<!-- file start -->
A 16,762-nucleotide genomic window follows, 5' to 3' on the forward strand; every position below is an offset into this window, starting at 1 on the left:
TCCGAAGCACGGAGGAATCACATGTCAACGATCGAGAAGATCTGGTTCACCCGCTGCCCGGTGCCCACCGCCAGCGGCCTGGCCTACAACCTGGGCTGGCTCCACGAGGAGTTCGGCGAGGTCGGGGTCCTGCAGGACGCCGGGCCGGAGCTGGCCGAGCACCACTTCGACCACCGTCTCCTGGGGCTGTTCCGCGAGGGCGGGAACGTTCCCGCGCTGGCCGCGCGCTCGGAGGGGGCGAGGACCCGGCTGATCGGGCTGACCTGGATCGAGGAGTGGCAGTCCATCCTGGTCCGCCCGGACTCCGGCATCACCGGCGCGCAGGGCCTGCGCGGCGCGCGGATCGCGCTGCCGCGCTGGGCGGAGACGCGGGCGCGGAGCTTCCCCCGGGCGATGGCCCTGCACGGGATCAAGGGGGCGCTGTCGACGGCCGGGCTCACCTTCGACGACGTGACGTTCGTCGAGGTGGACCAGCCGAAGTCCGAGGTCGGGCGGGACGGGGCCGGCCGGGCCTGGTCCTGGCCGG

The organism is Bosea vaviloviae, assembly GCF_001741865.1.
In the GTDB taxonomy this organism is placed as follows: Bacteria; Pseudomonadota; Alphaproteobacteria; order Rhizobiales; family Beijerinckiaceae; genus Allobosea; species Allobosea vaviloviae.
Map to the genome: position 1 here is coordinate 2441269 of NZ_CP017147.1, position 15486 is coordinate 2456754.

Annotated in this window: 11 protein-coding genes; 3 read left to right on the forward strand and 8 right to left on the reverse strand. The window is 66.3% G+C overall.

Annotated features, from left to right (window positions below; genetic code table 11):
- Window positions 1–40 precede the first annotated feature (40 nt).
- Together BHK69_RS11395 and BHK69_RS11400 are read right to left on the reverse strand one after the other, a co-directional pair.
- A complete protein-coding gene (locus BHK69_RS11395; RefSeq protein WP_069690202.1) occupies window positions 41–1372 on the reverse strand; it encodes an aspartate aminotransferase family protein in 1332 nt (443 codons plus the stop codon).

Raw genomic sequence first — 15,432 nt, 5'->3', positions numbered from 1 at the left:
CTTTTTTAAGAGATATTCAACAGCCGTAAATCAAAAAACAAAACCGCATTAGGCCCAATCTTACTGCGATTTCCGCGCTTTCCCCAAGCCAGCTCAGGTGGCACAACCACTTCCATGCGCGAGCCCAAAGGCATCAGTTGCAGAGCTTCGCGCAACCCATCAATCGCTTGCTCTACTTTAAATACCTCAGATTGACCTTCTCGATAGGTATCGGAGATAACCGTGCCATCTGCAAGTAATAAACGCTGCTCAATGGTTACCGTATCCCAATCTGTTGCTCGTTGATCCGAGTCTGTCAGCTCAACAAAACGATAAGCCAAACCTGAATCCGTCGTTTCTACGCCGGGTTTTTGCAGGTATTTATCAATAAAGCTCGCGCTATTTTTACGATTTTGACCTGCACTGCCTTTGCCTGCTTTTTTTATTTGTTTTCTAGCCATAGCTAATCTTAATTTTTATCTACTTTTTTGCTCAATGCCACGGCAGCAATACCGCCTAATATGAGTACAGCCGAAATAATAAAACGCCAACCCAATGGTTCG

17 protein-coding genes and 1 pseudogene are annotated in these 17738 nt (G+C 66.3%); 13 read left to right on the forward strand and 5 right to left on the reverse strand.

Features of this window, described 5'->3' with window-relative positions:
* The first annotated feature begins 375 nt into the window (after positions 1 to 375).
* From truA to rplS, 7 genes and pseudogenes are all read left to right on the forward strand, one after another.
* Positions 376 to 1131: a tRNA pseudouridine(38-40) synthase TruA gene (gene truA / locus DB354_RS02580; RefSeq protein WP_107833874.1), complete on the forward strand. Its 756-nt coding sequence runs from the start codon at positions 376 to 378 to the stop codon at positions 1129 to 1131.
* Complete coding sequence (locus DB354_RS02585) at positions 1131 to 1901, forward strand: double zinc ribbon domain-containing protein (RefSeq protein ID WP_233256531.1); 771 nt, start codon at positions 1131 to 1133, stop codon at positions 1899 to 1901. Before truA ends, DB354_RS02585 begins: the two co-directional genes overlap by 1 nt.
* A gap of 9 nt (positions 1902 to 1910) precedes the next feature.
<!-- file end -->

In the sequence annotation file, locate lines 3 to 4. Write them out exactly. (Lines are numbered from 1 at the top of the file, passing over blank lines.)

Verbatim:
The organism is Bosea vaviloviae, assembly GCF_001741865.1.
In the GTDB taxonomy this organism is placed as follows: Bacteria; Pseudomonadota; Alphaproteobacteria; order Rhizobiales; family Beijerinckiaceae; genus Allobosea; species Allobosea vaviloviae.